Psymbolic, also a multimedia label "represents a select roster of audio, visual and multimedia artists available for bookings and commissions worldwide." Julee, Troy and Mason are not only intellects of artistic merit (their experimentation likened to a digital/graphic Bauhaus), but have woven their business into a ever-expanding artist, client, and brand fusion that tests the limits of motion design and artistic experience.

MGFest 2010 Chicago :: September 15-19

For more information on MGFest 2010
For more information on Psymbolic's clients and services

 



Creating Unique Event Experiences


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psymbolic visuals's picture

Written by Jameson Wallace
Professor, School of the Art Institute of Chicago

Advertisers designing retail spaces have coined the term "Experience Design" to describe the full coordination of the digital technology used in the store.

Event producers on the other hand create temporary versions of these designed experiences, and with the proliferation of digital devices into nearly every area of our lives, those that produce large-scale multimedia events are increasingly looking to new emerging media forms to enhance the excitement of participants.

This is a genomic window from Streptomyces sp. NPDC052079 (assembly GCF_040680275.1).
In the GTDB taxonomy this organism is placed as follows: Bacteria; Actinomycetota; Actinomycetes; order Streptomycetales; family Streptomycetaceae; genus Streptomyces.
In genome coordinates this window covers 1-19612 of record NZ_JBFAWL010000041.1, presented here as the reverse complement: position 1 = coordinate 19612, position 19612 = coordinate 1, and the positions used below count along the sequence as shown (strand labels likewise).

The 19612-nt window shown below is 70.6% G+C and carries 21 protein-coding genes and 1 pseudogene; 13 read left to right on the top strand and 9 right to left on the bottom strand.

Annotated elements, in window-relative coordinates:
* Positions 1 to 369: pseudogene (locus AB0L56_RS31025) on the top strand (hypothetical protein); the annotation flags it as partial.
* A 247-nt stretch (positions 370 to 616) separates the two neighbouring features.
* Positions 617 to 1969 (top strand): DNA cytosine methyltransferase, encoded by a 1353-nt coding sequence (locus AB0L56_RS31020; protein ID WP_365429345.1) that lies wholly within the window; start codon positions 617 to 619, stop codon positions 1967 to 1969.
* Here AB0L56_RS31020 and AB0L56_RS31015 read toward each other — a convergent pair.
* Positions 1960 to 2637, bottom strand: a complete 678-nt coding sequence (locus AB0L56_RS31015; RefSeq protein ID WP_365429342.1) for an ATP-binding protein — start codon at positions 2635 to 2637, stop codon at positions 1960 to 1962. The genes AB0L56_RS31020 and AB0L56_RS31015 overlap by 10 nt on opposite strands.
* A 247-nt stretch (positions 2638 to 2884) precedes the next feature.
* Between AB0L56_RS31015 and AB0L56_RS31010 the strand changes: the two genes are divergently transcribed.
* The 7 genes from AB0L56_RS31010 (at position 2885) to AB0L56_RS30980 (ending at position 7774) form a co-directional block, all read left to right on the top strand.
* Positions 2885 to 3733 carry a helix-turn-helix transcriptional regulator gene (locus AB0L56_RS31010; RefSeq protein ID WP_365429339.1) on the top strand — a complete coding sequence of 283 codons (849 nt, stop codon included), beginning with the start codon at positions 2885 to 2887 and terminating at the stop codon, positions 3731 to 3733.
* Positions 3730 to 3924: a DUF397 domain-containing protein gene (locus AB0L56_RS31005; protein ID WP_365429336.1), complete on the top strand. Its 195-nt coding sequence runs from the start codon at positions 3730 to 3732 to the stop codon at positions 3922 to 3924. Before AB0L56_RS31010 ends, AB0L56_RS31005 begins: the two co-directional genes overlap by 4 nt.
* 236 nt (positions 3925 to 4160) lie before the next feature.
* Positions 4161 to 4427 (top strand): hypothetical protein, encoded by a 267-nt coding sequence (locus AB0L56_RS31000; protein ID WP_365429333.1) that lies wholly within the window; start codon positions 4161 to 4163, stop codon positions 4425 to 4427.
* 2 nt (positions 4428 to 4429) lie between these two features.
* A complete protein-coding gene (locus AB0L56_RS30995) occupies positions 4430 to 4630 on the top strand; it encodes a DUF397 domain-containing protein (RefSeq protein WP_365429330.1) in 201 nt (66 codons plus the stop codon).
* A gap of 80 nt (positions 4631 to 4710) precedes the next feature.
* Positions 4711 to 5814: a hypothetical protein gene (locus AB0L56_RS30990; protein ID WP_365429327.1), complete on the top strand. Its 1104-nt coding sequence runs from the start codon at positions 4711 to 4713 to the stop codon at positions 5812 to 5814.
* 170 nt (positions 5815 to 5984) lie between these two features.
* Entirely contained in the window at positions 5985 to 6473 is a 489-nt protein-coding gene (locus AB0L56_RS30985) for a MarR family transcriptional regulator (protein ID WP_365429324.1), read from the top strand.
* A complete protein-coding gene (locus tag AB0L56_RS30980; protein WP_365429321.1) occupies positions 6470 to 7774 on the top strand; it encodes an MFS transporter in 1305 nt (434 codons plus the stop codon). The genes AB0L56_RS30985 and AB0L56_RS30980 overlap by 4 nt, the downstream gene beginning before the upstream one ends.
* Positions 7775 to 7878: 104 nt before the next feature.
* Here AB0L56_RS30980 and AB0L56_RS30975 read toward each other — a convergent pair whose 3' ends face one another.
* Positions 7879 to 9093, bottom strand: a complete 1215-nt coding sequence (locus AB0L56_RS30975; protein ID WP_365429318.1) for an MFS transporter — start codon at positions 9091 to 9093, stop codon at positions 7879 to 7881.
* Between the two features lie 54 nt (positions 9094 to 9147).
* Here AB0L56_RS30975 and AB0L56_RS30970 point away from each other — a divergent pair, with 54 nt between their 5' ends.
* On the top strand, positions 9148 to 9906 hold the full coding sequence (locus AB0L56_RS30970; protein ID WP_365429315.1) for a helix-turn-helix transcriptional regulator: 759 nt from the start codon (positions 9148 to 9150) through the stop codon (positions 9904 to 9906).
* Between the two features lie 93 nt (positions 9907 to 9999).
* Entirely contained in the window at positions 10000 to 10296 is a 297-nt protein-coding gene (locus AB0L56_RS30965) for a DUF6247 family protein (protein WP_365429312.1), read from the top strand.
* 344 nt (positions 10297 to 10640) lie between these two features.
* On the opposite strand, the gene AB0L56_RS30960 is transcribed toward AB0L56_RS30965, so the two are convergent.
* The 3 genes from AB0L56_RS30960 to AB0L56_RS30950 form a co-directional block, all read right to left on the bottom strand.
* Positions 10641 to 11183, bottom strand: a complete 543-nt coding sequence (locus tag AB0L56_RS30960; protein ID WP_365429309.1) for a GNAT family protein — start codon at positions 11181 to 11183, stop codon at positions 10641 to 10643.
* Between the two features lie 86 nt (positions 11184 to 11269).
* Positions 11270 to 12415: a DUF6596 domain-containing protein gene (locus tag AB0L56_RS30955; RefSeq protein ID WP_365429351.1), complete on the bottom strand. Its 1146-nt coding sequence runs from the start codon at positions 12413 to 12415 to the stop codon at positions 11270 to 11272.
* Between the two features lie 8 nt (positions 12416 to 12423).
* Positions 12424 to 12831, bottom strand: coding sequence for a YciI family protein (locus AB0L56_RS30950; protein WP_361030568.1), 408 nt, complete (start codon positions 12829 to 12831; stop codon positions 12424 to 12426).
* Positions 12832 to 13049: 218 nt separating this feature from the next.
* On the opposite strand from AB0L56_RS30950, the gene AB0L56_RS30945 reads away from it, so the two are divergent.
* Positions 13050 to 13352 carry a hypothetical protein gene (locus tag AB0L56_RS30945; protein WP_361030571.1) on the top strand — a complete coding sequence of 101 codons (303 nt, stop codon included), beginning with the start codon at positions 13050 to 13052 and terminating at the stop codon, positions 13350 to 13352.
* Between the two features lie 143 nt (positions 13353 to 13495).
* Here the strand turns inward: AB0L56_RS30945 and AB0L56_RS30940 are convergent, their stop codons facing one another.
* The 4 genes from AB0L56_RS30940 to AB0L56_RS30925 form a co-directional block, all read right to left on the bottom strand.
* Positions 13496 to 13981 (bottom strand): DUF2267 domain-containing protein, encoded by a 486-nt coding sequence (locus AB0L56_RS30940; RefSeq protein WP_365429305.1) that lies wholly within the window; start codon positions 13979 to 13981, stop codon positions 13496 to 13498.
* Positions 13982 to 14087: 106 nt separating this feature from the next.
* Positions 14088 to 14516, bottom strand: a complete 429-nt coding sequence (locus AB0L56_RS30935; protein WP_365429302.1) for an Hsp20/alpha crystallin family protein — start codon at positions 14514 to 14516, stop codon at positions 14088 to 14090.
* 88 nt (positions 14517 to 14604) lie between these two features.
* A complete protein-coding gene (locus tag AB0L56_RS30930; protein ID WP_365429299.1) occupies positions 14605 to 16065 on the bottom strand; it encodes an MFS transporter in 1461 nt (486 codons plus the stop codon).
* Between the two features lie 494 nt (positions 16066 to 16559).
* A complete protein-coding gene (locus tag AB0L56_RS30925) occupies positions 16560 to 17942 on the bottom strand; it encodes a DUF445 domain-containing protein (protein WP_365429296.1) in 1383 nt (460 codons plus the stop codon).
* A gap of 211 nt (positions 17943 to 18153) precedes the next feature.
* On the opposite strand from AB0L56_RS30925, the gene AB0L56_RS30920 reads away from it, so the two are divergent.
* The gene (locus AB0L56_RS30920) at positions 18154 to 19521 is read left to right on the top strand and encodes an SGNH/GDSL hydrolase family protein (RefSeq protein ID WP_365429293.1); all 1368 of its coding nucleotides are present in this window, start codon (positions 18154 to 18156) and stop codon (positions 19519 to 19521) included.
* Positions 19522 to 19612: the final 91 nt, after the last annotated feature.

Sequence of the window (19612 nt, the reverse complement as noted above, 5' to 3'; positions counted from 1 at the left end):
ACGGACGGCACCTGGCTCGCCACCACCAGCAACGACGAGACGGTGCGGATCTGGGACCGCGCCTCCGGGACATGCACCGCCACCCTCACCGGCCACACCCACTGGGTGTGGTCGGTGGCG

Event producers like Psymbolic's Troy Milstead and Julee Wood orchestrate mediums such as music, video, lighting, digital kiosks, flat panel televisions, mobile devices, camera crews, actors, interior decorating, installations, sculptures and web-enabled interactive custom devices.

"As artists, we strive to create something that engages an audience and captures their imagination without distracting them from the social environment around them." Troy explains.

In 2008 for the first time, the Chicago Convention & Tourism Bureau integrated live video projection and new media elements into their annual Burnham Bash by working with Psymbolic. This annual event is a gathering of approximately 1,000 of Chicago’s top industry professionals and decision makers as well as distinguished representatives from government, non-profits, civic organizations and the media.

In follow up to the gala, creative director, Rani Woolpert expressed, "Psymbolic mixed a gorgeous canvas of imagery that played out beautifully in the space. I loved the montages of four images at a time. They were like master canvases. Combined with the lighting, the video canvases you created put guests into a rich landscape of color and a celebration of Chicago as a beautiful city. The space seemed to inspire people."

Rani continued, "I spoke with at least two individuals who have produced events in the Navy Pier's Grand Ballroom who said they had never seen it look like that. I wish you could have seen the look in the eyes of the person I was talking with, who is the president of one of the leading destination management companies in the city. He was just in love with the room. You get the idea. I am still living in the painting, and it is beautiful. Thank you for your professionalism and aesthetic sensibilities. I am so glad you were available for this event! To many more!!!"